The story about a Navajo message from earth to the moon happened when NASA was gearing up to send ships and men into space and to the moon. It was all new and exciting in those early days. As such, they didn’t have their own private training facilities. For example, when NASA was preparing for the Apollo project, they trained some of their astronauts in a desert to mimic conditions on the moon, but they still needed local help. That’s when they called upon their old friends, the Navajo.
For those who do not remember, the Navajo (as well as other Indian tribes) joined forces as code breakers with the US Government to help win both World War I as well as World War II.
After John F. Kennedy launched the nation’s space program in 1960, NASA grew its space program with what limited resources they had or could cobble together. Enter the Navajo Nation. They had the perfect dry, arid land (let’s not start that argument, here) to create moon simulations as well as a local workforce that would welcome jobs.
After barracks had been built and training areas set up, NASA drove their astronaut team out to the desert to begin training. That day, a Navajo elder and his son walked by the space crew in their spacesuits. The old man, who spoke only Navajo, asked a question that his son translated. “What are these men in the big suits?”
The director of operations patiently told the old Indian they were practicing for their trip to the moon. The old man’s eyes widened and then he appeared thoughtful. He tugged on the director’s jacket sleeve and asked if he could send a message to the moon people with the astronauts.
Everyone present laughed, but the director put his hand on the old man’s shoulder and said, “Yes. Of course, you can send a message to the moon people.” He knew, at least the story would make a great public relations story to his superiors as well as possibly another puff piece in the New York Times about the upcoming moon mission.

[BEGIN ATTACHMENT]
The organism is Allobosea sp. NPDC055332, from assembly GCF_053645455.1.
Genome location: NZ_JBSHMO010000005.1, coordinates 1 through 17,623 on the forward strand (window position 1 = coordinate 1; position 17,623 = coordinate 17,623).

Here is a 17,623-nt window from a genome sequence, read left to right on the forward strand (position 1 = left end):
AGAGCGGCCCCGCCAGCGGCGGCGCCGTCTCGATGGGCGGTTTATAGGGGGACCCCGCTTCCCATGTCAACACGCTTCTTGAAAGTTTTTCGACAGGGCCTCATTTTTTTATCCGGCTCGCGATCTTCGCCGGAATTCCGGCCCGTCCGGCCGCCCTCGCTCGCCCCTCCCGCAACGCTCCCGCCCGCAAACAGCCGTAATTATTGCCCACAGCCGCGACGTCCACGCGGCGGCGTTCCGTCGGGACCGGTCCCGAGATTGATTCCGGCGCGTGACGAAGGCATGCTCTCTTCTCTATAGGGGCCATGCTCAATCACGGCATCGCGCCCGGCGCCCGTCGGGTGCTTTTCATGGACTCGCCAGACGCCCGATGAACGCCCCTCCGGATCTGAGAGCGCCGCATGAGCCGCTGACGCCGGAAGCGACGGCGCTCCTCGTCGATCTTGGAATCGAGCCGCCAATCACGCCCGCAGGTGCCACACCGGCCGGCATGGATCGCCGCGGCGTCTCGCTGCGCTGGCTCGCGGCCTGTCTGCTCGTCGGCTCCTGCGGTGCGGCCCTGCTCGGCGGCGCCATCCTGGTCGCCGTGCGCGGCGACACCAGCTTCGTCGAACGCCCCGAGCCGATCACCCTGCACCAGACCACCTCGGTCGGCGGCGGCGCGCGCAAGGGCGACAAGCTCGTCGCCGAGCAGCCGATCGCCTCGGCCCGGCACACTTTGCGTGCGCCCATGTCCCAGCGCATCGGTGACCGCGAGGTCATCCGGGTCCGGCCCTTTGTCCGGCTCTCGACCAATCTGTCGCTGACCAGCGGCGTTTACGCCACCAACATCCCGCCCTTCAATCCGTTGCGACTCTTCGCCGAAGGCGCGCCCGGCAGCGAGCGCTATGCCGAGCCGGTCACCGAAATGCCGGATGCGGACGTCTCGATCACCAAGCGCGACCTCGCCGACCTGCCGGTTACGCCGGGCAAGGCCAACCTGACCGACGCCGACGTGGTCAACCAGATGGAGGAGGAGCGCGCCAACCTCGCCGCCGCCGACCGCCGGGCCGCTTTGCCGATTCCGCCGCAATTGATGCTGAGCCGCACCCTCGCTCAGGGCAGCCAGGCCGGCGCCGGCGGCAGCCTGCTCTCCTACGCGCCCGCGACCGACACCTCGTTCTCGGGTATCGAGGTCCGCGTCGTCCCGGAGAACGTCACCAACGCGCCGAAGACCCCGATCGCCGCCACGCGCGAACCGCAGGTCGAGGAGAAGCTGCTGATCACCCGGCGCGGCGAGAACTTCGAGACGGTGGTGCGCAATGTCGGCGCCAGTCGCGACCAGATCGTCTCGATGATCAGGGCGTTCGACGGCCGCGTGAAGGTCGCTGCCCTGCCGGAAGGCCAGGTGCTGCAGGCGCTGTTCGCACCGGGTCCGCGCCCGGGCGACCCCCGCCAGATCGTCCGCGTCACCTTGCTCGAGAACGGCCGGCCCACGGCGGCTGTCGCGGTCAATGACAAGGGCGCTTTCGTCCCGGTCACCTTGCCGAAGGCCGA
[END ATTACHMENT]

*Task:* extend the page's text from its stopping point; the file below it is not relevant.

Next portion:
The Navajo elder found an old tape recorder he’d used to help translate codes in the war and recorded the message with great speed. He had the boy deliver it to the director.
He played the short message which was, of course, completely foreign to him. Before the boy left, the director asked him to translate it, but he refused. Thinking maybe the boy either did not know enough Navajo and/or English, the director had the tape played around the reservation asking others for a translation. They all listened. And they laughed, but none would translate the elder’s message.
Thinking no more of it, but being true to his word, that recording was not only taken to the moon, it was buried in a time capsule near the first Lunar Lander. In 1999, it was also included as one of several messages in the StarDust program that sent a robotic probe to collect cosmic dust samples from comet Wild 2.
That boy was is now an elder and goes by the name Ata’halne Williams. Today, he serves as a Navajo ambassador with the US government. In an interview last month, Elder Williams was asked once more about the cryptic message his grandfather sent to the moon people. Suppressing a laugh, Ata’halne told us the old man’s message was simply:
“Watch out for these guys; they have come to steal your land.”